The University of Southampton
Chemistry

Research project: Birkin: Single Bubble Sonoluminescence

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The emission of light by acoustically driven gas bubbles has been termed sonoluminescence. This phenomenon is intriguing due to the unusual properties generated within the collapsing gas bubble driven by an appropriate acoustic field.

Project Overview

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While acoustic energy densities are relatively low the production of light from these collapses indicates an extreme concentration of energy into a relatively small space. While this phenomenon has been known for decades the unusual properties that exist within the gas cloud has been the subject of much speculation and conjecture. Part of the difficulty in studying this phenomenon is that the emission of light is extremely short (on the sub nanosecond timescale) and relatively weak. Additionally, the chaotic nature of the environment produced by a multibubble cloud results in a ‘bubble averaged’ output from most systems used to study the process. While this is useful in the interpretation of the global effects of cavitation on chemical and physical processes, it does not always aid the understanding of the individual cavitation events. In order to alleviate this problem a number of different approaches have been adopted. These include the generation of relatively large cavitation bubbles (e.g. by the discharge of lasers into a media) and the study of single bubbles trapped within an appropriate sound field. These single bubbles have, under appropriate conditions, been chown to emit light and are termed ‘single bubble sonoluminescence’ (SBSL). These have been studied extensively in relation to the physical and chemical processes occurring within the system. This process is characterised by a clock like repetitive light emission, an emission at the blue end of the visible spectrum, a black body like spectra, the absence of species specific emission lines (e.g. OH and Na) and the short emission linewidth (duration ca. 60 - 260 ps depending on the physical conditions). One of the parameters of interest in relation to the SBSL approach is quantification of the chemical output of an individual bubble. The chemical efficiency of a SBSL event has been reported using a radical trapping procedure. These results were then related to the number of radical (e.g. OH) species produced per acoustic cycle or photon yield. While this study revealed that chemical processes could be driven within the interior of a SBSL event, several key questions remain. This project builds on initial work performed at Southampton and will extend our knowledge and understanding of this fascinating process. In order to achieve this goal, acoustoelectrochemical experiments are performed in an attempt to determine the local flux of chemically active material produced close to an SBSL event. In addition, the local environment will be altered using a variety of electrochemical techniques.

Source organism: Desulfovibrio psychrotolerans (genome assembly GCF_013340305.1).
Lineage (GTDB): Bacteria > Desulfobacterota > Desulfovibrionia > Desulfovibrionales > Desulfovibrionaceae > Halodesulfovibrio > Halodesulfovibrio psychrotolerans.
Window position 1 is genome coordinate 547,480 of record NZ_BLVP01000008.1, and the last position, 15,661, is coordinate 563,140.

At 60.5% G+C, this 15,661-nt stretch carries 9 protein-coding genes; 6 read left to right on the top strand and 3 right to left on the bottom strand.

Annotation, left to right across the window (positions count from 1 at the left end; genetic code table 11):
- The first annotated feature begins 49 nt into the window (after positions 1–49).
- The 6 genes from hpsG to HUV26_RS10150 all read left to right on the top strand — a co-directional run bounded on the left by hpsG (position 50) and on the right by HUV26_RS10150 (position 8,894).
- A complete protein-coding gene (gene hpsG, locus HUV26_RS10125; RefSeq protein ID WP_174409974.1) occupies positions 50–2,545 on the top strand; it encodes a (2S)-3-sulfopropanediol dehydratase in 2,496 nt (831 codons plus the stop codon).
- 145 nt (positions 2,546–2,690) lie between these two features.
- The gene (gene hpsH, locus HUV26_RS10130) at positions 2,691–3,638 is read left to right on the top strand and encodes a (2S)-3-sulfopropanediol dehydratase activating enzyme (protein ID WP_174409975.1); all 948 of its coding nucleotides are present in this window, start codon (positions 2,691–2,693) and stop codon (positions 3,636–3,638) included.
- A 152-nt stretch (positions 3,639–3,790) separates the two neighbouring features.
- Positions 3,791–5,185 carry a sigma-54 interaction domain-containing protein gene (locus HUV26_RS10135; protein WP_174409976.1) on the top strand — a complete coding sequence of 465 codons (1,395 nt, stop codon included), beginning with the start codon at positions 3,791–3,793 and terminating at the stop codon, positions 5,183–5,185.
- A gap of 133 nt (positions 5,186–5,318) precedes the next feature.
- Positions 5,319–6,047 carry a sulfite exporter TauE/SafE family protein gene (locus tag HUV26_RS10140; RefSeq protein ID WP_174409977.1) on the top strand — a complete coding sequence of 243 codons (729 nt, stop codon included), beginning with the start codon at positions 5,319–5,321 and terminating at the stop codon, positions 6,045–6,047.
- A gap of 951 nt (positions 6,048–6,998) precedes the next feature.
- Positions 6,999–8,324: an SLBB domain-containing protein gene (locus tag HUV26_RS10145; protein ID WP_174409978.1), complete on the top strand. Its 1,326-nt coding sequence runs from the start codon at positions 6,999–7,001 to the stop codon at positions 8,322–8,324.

Related research groups

Electrochemistry

Staff

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